Chatting with Steven Spurrier about the 2011 Decanter Wine Awards

The winners of the 2011 Decanter Wine Awards were announced at the recent London International Wine Fair. I’ve always been vaguely aware of the awards but never really paid much attention to them, I must admit. Oh sure, I would register the Decanter stickers on wine bottles in the shops but it never influenced my buying decisions in any significant way. That is until I  got the chance to chat with founder of the awards, Steven Spurrier at the LIWF. What I found was that the awards were not devised as some sort of wine trade accolade but were begun as a way for consumers to be assured they were buying quality wines in the marketplace. Steven pointed out that Decanter is a consumer magazine so it only makes sense that they give out awards that reward not only quality and value for money but also flag wines that might otherwise be overlooked. They look for wines that are the “new kids on the block” and so would be of excellent quality and good value for money at the same time. He sees the awards as the “engine that powers the wine trade, (the awards) are the engine room of the wine trade ship.”I asked him what were the surprises of this years awards and he was very enthusiastic about China (“…they’ve got 5000 years of history, it’s no fluke that they got a gold medal this year, they deserved it”), India (“getting better but no gold medal yet…”) and Thailand and Cambodia (…”extraordinary wine culture. The awards are here to recognize quality at any stage of the game…”). I’d like to point out that I tasted and wrote about the Thai winery GranMonte  a few months ago when I had the pleasure of trying their wines during Bordeaxu en primeur. Their wines won 2 silvers, 1 bronze and 1 commendation in the 2011 Decanter Awards. It won’t be long now before winemaker Nikki Lohitnavy gets a gold, I think. This year Decanter received...

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Some finds from the 2011 London International Wine Fair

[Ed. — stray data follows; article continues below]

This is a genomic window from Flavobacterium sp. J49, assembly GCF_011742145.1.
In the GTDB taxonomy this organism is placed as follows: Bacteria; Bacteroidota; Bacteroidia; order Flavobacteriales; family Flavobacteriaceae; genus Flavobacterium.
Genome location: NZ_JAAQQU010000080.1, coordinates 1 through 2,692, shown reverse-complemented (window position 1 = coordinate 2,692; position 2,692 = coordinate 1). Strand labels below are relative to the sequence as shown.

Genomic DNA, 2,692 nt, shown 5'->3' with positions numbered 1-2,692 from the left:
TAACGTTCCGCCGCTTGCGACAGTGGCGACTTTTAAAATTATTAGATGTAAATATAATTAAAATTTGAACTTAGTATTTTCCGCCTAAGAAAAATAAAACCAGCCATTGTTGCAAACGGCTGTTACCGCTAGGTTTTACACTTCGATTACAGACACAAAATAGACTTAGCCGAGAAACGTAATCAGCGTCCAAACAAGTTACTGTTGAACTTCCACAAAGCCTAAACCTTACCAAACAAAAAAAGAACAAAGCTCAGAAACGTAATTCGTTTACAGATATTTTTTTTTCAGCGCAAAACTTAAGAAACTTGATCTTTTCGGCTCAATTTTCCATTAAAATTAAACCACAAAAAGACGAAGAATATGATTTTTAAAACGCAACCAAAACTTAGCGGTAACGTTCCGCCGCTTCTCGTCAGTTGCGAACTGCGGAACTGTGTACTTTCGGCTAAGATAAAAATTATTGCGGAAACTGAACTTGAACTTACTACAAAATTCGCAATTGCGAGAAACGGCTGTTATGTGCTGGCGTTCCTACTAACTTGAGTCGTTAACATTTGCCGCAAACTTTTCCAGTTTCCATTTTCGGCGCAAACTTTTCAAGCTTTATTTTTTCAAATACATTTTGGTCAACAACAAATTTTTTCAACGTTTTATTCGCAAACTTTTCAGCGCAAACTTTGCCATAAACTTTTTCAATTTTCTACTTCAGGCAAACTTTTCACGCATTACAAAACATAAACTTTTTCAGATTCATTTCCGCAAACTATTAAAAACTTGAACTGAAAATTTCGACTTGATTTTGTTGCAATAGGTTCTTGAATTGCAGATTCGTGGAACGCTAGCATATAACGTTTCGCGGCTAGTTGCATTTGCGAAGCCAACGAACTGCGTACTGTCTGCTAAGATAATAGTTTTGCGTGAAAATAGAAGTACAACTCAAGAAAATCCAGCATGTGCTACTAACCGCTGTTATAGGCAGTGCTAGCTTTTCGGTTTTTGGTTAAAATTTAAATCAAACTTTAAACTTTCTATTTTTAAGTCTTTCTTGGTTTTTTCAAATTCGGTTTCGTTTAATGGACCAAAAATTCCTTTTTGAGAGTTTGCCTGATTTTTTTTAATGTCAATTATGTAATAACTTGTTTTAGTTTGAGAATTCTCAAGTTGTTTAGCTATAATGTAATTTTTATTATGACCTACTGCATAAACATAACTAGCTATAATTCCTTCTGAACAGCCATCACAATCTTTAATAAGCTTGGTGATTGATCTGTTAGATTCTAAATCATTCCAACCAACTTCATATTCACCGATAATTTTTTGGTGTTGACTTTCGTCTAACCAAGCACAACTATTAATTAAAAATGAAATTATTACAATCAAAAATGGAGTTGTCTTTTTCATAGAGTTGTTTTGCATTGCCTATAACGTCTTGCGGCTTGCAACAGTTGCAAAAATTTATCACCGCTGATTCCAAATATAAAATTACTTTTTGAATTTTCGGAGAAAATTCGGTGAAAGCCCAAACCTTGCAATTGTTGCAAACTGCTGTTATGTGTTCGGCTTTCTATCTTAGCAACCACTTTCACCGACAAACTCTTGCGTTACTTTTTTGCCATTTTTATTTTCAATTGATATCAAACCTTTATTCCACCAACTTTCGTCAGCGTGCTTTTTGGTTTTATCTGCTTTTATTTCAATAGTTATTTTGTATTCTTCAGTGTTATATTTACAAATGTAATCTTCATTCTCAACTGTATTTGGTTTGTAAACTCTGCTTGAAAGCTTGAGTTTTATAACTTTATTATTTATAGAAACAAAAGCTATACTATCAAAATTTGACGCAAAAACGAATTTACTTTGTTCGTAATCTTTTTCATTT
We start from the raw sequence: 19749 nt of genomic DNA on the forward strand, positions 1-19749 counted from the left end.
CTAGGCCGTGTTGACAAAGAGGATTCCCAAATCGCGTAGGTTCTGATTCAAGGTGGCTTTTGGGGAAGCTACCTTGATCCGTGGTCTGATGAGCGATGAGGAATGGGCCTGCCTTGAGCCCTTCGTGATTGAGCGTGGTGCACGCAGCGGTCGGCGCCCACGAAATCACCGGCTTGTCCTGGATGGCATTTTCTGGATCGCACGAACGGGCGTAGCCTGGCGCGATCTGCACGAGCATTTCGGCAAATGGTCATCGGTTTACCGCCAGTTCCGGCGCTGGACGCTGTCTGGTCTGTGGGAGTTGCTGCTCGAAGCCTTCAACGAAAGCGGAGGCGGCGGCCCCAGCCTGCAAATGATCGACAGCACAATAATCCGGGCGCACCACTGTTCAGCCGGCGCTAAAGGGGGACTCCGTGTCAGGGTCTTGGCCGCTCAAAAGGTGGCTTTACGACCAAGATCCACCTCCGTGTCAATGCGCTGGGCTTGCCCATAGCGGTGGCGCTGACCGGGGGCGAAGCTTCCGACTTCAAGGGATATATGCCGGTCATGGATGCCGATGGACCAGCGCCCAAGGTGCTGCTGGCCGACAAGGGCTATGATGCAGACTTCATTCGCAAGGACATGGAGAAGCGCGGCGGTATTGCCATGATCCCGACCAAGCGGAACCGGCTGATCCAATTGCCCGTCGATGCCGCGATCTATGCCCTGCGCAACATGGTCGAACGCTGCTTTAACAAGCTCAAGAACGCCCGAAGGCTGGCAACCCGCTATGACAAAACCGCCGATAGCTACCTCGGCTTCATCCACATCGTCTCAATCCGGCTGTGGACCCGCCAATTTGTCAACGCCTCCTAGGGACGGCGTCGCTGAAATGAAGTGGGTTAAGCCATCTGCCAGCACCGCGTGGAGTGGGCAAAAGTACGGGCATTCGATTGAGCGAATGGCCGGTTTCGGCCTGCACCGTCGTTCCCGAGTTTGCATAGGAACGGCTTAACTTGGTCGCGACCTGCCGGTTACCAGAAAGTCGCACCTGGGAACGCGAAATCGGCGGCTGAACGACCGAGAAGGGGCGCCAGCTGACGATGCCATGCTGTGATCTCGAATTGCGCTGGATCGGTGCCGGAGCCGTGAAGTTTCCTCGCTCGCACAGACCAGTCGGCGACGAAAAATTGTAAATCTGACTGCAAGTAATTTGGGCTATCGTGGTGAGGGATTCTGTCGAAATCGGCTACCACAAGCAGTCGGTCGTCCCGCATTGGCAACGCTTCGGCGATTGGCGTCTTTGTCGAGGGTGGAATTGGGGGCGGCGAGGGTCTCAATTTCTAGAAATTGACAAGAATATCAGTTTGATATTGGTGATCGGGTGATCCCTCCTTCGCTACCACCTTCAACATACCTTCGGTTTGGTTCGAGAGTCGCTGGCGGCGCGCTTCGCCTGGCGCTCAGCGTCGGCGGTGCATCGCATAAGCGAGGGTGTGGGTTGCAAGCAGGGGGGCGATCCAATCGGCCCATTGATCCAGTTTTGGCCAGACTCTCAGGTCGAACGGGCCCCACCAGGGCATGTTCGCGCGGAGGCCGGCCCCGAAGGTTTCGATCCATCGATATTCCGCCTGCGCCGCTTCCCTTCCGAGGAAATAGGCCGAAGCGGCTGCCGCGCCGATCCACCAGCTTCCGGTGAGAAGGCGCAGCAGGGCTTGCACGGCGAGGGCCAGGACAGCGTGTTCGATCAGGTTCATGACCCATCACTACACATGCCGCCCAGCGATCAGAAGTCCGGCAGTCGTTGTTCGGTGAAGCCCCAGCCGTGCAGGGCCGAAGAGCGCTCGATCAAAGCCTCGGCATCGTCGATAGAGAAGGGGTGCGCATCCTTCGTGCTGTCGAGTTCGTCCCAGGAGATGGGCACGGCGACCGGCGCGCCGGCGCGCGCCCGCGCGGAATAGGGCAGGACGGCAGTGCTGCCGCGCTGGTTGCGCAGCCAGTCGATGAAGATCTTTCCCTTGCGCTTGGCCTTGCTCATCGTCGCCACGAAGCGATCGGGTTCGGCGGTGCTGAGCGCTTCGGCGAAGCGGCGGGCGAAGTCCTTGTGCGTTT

May 25, 11 Some finds from the 2011 London International Wine Fair

Posted by in England, London

Last week was the London International Wine Fair which meant that there were producers from all parts of the world in town to show off their wines as well as numerous launches of new lines and blends to show off to the trade. To say there was a variety of wine on show would be an understatement. White wine, red wine, even one of my favourites, sherry had a stand or two for tastings. Every night after the fair there was an event or 3 going on. The first night, I headed over to Camino in Canary Wharf to check out the launch of Tio Pepe’s Fino Rama sherry. A delicate,dry sherry that is only good for 3 months! It’s the only wine I know of that has a shelf life. The reason it has a shelf life is because the sherry is unfined, unfiltered and drawn from the middle of the cask. The only thing they do to it before bottling is allow it to settle before going into the bottle. This was their second offering of the Fino En Rama and this year’s vintage was much clearer then last year’s. It was a very cold Spring and the wine had two weeks to settle  because it was 2 weeks before they could bottle due to the Easter holidays. A rather delicate wine with yeatsy, bready notes on the nose, citrus and nutty flavours with a dry finish, drinking that with almonds was almost impossible to put down! I was in Croatia recently and so had to stop by the Croatian wine stand at the LIWF. I had to chance to speak with Mladan Rozanic about his red wines as well as try a couple. Besides the 2007 SuperIstrian which I had tried in Croatia, I also sampled his 2007 100% cabernet sauvignon and 2007 100% teran ( a native grape of Istria), both were monsters of rich dark fruit, the cab having  pronounced mineral notes on the nose. The teran was a...

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